With more twists and turns than a Hollywood thriller, it’s Rally Corsica

With more twists and turns than a Hollywood thriller, it’s Rally Corsica


After a drama-filled Rally Mexico, with Sébastien Loeb leading on day two of his comeback and a brilliant performance from Sébastien Ogier to reaffirm his championship lead, the next stop is Rally Corsica. That is the first full asphalt rally of the championship, where the two French champions will do battle on home soil.

Rally Corsica, known alternatively as the ‘Tour de Corse’ and ‘Rally of 10,000 Corners’ is one of the most famous events on the World Rally Championship. Renowned for its mountain roads, spectacular views, relentless series of hairpin bends, and changeable weather, Corsica represents an epic challenge.

Following his spectacular return in Mexico, nine-time World Rally Champion Sébastien Loeb is in action once more with Citroen in Corsica: an event where in 2005 he won every single stage. The 43-year-old may have been away from the WRC for a few years, but he’s lost none of his fight.

Tour de CorseThis year’s route is mainly concentrated at the top of the island around the service park in Bastia Airport

Friday’s action heads south-west of Bastia for two loops of two stages. Saturday is the longest day, extending to the northernmost Cap Corse tip of the island, while the final day heads south for stages on the west coast near Ajaccio, which hosts the finish.

As well as raw speed and lightning reactions, endurance is a key to success on the Tour de Corse. Each leg contains a long and gruelling stage, culminating in Sunday’s monster 55.17-kilometre test from Vero to Sarrolo – Carcopino.

At an event known as “The Rally of 10,000 Corners” due to the island’s narrow, twisty roads, having two stages forty-nine and fifty-five kilometres in length represents a serious challenge

It is mainly during recce that the task will be most difficult for the crews. They will need to take pace notes for a seemingly endless series of more than six hundred corners, keeping the same level of concentration whilst driving at moderate speed for more than an hour at a time. In the race, the challenge will be to find the right pace immediately and then maintain it until the end of the rally. To manage this, you need to adopt a driving style – and a set-up – that looks after the front tyres, or risk seeing the seconds inexorably slip away…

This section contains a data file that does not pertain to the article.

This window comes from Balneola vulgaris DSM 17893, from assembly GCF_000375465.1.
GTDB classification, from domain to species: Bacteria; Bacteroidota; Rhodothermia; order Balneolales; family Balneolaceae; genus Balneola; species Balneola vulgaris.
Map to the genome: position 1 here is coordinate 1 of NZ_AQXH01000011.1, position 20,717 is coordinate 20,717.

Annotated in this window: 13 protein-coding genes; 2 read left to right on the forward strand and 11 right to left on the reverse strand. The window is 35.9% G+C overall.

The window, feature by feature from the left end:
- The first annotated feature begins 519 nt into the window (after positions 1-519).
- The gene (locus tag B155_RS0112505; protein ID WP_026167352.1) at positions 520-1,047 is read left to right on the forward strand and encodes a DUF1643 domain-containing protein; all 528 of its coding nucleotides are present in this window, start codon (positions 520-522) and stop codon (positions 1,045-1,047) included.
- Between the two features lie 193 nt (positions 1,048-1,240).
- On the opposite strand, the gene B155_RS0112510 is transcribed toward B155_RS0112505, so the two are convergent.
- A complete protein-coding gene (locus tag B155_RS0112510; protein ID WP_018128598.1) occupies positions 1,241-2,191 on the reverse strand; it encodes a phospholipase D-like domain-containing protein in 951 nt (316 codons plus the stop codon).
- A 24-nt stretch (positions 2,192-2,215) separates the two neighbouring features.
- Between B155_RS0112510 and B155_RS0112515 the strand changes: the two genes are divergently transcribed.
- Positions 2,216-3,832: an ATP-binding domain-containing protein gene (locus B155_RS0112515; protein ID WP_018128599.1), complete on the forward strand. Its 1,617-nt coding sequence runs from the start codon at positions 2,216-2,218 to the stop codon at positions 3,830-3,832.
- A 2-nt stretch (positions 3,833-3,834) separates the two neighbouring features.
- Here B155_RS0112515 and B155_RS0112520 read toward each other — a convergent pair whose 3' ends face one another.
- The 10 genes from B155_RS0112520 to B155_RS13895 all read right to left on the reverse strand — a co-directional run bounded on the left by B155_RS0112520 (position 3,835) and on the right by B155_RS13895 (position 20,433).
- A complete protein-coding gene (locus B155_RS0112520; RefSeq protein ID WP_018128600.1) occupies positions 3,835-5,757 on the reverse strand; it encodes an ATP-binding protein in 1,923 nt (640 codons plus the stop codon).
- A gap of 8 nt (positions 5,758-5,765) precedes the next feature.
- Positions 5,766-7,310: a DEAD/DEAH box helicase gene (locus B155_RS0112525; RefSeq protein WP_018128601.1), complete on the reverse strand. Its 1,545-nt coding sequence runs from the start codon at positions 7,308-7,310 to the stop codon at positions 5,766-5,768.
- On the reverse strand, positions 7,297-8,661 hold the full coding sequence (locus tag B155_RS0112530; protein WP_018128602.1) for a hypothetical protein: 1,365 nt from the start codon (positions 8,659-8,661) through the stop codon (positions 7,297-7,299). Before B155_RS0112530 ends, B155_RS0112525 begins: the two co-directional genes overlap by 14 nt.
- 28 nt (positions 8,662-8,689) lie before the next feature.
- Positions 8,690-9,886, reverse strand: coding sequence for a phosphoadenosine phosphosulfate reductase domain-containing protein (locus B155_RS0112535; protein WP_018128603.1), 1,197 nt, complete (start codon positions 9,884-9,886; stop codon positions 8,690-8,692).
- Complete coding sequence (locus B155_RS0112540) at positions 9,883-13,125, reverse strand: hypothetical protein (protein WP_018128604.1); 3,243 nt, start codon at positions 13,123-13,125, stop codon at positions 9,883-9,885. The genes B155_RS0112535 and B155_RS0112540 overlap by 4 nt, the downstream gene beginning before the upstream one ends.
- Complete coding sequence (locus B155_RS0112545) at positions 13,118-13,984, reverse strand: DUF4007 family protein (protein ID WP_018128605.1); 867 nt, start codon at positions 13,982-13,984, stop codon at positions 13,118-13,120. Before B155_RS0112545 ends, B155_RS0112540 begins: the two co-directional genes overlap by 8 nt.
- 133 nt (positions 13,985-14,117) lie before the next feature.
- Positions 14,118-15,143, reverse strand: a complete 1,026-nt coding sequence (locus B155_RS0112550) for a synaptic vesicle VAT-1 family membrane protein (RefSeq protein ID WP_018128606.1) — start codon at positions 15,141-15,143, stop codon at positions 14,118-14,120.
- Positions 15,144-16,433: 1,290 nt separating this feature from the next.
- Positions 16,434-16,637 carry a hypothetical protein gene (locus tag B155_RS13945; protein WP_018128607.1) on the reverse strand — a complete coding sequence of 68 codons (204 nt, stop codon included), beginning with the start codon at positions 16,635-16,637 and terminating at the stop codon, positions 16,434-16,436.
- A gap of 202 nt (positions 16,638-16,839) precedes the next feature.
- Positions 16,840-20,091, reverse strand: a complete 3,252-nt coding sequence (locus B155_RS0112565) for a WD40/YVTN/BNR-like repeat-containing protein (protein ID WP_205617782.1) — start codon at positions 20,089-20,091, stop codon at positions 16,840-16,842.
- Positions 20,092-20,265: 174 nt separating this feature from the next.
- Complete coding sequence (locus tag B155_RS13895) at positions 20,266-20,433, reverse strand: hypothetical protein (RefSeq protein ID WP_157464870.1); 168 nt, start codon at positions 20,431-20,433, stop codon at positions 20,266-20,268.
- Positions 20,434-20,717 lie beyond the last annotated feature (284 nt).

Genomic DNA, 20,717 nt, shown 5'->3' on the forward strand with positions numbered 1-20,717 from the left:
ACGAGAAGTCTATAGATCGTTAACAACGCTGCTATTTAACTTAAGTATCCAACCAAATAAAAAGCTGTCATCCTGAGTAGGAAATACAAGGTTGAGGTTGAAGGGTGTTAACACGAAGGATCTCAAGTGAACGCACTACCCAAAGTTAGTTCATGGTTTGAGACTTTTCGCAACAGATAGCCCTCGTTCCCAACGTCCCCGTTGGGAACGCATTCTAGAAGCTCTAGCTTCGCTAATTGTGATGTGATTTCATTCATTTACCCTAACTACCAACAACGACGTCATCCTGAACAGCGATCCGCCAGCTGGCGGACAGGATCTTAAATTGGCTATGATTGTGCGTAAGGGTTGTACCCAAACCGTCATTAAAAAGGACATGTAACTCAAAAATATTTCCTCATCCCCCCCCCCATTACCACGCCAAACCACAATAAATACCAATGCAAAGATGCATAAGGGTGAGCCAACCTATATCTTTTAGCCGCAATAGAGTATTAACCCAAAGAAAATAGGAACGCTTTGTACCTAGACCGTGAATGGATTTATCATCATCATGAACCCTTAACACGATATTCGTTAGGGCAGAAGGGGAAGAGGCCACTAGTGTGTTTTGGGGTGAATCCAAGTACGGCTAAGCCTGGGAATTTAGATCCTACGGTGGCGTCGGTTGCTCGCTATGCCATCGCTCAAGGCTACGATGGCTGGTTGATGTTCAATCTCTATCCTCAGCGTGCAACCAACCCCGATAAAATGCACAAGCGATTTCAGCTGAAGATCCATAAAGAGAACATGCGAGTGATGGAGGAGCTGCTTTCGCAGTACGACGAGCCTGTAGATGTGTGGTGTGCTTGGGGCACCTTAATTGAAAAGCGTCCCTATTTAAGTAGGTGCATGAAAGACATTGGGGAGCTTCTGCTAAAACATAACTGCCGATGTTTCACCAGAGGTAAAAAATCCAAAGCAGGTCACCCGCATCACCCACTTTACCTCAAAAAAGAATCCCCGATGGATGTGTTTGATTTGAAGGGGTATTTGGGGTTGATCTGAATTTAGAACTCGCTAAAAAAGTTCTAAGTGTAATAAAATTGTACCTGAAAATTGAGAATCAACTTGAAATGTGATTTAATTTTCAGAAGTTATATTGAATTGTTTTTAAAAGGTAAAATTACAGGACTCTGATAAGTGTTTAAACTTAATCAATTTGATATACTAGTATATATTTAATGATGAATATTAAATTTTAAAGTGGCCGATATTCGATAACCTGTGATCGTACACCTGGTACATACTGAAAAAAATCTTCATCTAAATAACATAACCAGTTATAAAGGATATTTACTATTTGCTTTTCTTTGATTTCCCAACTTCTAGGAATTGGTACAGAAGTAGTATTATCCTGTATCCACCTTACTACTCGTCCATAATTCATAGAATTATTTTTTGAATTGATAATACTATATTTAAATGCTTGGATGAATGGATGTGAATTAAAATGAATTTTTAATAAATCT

Coco Chiaroni, Citroen’s recce and weather coordinator, recalls…

“For almost six years, every time the Tour de Corse comes round, I can’t help but think about the late Philippe Bugalski. Since I retired from competitive action, I’ve had many great experiences at “my” event, especially in 2005 when Seb and Danos (Daniel Elena, Loeb’s co-driver) won all the stages on their way to their maiden win in Corsica, but it nothing comes close to what I felt when we won here for the first time with ‘Bug’ in 1999 in the Xsara Kit-Car.”

“Surprisingly, at the time, it was the earlier win in Spain that I thought was more special in my opinion, because it was Citroen’s first ever victory in the WRC, and our first ever World Championship win too, added to which it was secured outside of France. But looking back, our win in Corsica was particularly special for me. That year, we had been leading going into the final stage on Saturday, held next to Corte, where it had started to rain. Jesus Puras, our teammate, had closed to within 6.3s.”

“On Sunday morning, there were two stages left to run until the regroup in Propriano, and I said to ‘Bug’, “if we manage to match his pace until then, we’ll have the race sewn up”. That’s exactly what happened. At the regroup, Guy Fréquelin got us together and gave out team orders. A potential one-two finish was too important for the brand to risk losing. The result also went a long way towards persuading Citroen to commit to competing in the WRC full-time!”

Tour de CorseTour de Corse schedule (GMT+2)

Thursday 5 April

8.00am: Shakedown (Sorbo Ocagnano)

6.30pm: Ceremonial start Bastia – Place Saint Nicolas

Friday 6 April

8.00am: Start in Bastia – Place Saint Nicolas

8.40am: Service A (Bastia airport – 15’)

9.50am: SS 1 – La Porta – Valle di Rostino 1 (49,03 km)

11.09am: SS 2 – Piedigriggio – Pont de Castirla 1 (13,55 km)

1.47pm: Service B (Bastia airport – 30’)

3.12pm: SS 3 – La Porta – Valle di Rostino 2 (49,03 km)

4.31pm: SS 4 – Piedigriggio – Pont de Castirla 2 (13,55 km)

7.01pm: Flexi service C (Bastia airport – 45’)

Tour de CorseSaturday 7 April

6.10am: Start of day 2 and service D (Bastia airport – 15’)

7.37am: SS 5 – Cagnano – Pino – Canari 1 (35,61 km)

9.18am: SS 6 – Désert des Agriates 1 (15,45 km)

11.08am: SS 7 – Novella 1 (17,39 km)

1.31pm: Service E (Bastia airport – 30’)

3.21pm: SS 8 – Cagnano – Pino – Canari 2 (35,61 km)

5.02pm: SS 9 – Désert des Agriates 2 (15,45 km)

6.39pm: SS 10 – Novella 2 (17,39 km)

8.10pm: Flexi service F (Bastia airport – 45’)

Tour de CorseSunday 8 April

7.00am: Start of day 3 and service G (Bastia airport – 15’)

9.23am: SS 11 – Vero – Sarrola – Carcopino (55,17 km)

12.18pm: SS 12 – Pénitencier de Coti-Chiavari (16,25 km)

1.33pm: Finish (Ajaccio, avenue de Paris)

3.00pm: Podium (Ajaccio, place du Diamant)